What is blended learning really about?

If you’re reading this, you are probably already interested in studying for a higher education qualification and may have researched the options available to you. The great news is, there are now more options than ever to make your aspirations a reality!

Sometimes we find ourselves too busy to attend a traditional university – we work full time, look after a family or simply have a rich social life. For many of us distance learning could be the answer; but for those who want the structure of a traditional university with the flexibility of online learning there is a third option to consider – blended learning.

Blended learning can be briefly summarised in one sentence: online learning + classroom.

You would normally be attending a campus once or twice a week for that personal tuition time and peer interaction, then use the virtual classroom to progress your learning and complete your assignment wherever and whenever it suits you. Great for that on-campus experience without the full-time commitment!

Blended versus traditional higher education

Blended learning is a method that has proven to be not only effective in terms of learning outcomes, but also ranks high on ratings of satisfaction with students and instructors (Dzuiban, Hartman & Moskal, 2004). So how does it compare to traditional University learning?

Traditional learning
Blended learning
    • On-campus, classroom.
    • Many universities offer as little as 10 hours of lecture times a week – typically spread across 5 days. This, alongside long commutes, means that many students are unable to work alongside their studies and gain the all-important work experience.
    • 2 or 3 days of classroom delivery a week for personal tuition time and peer interaction.
    • Complete your assignments and watch webinars and presentations online.
    • Opportunity to engage with different types of content types of content like video, audio and visually enhanced presentations.
Who is it for?
    • Young people who want to get the traditional ‘university experience’.
    • Those who are willing and able to postpone or pause their career in order to focus on academic study for three years.
    • People who are very comfortable working with reading lists, note taking, text and lecture-delivered content and traditional learning approaches.
    • People with childcare or other caring commitments that they need to work around.
    • Those focused on beginning or continuing their career who would prefer not to take time out of the working world in order to study.
    • Those who need or want to stay close to home – the compressed timetable and online materials mean you don’t have to live close to campus.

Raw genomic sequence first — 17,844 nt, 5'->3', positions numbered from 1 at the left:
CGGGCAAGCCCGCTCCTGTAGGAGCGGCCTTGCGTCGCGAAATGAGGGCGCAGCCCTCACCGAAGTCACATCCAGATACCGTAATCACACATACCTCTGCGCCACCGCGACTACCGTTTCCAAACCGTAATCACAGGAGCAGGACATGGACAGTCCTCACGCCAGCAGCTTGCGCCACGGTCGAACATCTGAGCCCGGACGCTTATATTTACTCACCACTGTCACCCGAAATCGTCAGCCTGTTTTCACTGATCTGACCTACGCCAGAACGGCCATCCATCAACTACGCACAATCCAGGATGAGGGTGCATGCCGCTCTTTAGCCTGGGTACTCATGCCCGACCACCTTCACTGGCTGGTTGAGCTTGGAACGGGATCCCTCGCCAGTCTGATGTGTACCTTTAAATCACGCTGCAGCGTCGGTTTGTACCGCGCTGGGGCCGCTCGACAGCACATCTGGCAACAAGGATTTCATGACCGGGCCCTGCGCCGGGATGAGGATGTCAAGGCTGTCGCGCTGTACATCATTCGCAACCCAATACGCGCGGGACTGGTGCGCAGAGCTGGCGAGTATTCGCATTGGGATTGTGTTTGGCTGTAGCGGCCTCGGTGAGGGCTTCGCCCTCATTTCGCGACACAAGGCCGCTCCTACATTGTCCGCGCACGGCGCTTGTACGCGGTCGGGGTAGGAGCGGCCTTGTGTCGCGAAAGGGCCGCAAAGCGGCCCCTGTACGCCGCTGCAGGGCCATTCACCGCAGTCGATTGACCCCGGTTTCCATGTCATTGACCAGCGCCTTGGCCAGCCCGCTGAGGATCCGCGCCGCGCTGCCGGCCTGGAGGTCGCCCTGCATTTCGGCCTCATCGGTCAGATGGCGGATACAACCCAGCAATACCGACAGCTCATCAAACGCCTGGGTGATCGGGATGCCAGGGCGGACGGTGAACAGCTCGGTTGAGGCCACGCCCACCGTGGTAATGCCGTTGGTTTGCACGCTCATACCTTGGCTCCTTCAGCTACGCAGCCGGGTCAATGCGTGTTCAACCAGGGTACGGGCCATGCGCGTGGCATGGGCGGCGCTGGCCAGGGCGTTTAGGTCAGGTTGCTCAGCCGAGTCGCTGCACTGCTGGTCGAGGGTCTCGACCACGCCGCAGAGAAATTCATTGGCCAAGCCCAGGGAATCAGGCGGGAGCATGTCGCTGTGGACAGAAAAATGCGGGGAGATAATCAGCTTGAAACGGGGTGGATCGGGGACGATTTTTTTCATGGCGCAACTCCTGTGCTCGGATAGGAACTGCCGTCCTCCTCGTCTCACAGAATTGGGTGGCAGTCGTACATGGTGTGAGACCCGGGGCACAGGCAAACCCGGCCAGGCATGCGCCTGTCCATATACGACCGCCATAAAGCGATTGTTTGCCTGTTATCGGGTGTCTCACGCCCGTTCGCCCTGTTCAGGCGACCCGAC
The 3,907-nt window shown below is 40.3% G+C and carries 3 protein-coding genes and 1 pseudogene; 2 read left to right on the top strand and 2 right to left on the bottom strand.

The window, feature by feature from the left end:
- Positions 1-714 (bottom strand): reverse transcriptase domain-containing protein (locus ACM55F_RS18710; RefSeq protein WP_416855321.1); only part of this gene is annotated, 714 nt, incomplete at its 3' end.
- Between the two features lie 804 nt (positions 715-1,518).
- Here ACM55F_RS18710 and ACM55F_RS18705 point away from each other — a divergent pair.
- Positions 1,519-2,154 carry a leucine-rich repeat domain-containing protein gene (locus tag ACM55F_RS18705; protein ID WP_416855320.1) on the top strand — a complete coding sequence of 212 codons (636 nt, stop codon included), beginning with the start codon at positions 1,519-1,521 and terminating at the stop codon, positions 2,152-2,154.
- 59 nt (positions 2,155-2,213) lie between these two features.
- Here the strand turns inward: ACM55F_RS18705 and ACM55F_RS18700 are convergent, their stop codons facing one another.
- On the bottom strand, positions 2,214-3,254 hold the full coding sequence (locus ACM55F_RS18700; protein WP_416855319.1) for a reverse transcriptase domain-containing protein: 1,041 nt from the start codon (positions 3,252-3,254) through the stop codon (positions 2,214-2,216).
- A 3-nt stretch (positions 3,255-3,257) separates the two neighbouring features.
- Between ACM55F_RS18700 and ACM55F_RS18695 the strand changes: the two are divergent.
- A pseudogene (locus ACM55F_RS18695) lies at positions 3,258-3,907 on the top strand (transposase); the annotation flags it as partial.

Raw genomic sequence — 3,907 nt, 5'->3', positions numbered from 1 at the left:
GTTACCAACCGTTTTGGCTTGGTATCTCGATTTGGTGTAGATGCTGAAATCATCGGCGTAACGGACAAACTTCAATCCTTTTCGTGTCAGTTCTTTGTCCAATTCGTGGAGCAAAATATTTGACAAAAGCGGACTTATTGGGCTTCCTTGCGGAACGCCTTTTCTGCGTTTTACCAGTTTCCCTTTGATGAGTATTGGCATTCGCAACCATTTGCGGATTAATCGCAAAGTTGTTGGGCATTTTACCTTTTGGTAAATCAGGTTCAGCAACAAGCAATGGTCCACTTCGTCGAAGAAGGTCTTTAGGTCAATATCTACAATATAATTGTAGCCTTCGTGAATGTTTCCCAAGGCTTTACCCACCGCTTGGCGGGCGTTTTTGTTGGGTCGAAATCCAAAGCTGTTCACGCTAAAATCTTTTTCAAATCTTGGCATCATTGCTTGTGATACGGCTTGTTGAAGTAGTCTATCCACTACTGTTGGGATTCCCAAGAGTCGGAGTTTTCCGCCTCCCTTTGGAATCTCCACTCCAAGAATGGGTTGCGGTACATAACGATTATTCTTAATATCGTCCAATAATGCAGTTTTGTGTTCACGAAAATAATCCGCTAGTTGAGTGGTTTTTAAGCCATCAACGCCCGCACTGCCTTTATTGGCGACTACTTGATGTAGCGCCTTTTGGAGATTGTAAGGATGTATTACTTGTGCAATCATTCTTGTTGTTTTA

• Those who are time constrained and prefer to absorb lecture content in their own time – video, podcast and webinar course materials mean you can pause and replay materials whenever you need to.
    • Tuition fees (£9000 + a year)
    • Accommodation cost (average weekly rent stands at £146.73, according to NUS & UniPol Survey).
    • Eligible for Student Finance.
    • Tuition fees £6,000 per year (current Arden University annual fee for undergraduate degree by blended learning)
    • Potential to earn while you learn and compressed timetabling means you are only on campus 2 days per week.
    • Eligible for Student Finance.
Classroom environment
    • A ‘sit and listen’ approach – time spent passively receiving lectures and presentations.
    • A ‘learn and do’ approach – lectures and presentations can be viewed online via webinar and video at a time that suits you. Your classroom time then becomes more efficient as you can apply the newly found knowledge in discussions, debates and project working.
Quality of content
    • Content provided through books and printouts.
    • Notes need to be take in real-time – no time to stop and reflect.
    • Access to pre-recorded lectures and webinars – pause to take notes when needed.
    • Rerun videos and take online tests for immediate feedback.
    • Access to material that’s always up-to-date – tutors can easily tweak the content to reflect any changes in the industry.
    • The full ‘university experience’, freshers' week, campus-bar and social activities, new friends and social groups.
    • Best of both worlds – Full time three year degree based on compressed timetable supported by flexible online study support.
    • Fully compatible with continued working for that all-important work experience and the ability to continue earning while you learn.
    • High cost means high debt
    • Spread timetabling means you have to be on campus every day
    • Traditional teaching model could be more passive and theoretical
    • Difficult to manage around work and caring commitments
    • Generally narrower course availability and likely to be more business and professionally orientated subjects – so less likely to be suited to those wishing to study classic humanities and similar.

There is a wide range of qualifications offered via blended learning, including undergraduate and postgraduate degrees. Blended learning gives you the opportunity to learn as you earn and to come out with a degree and relevant experience to progress your career. So, you’re well equipped to get that dream job when the time comes!

Find out about blended study in London

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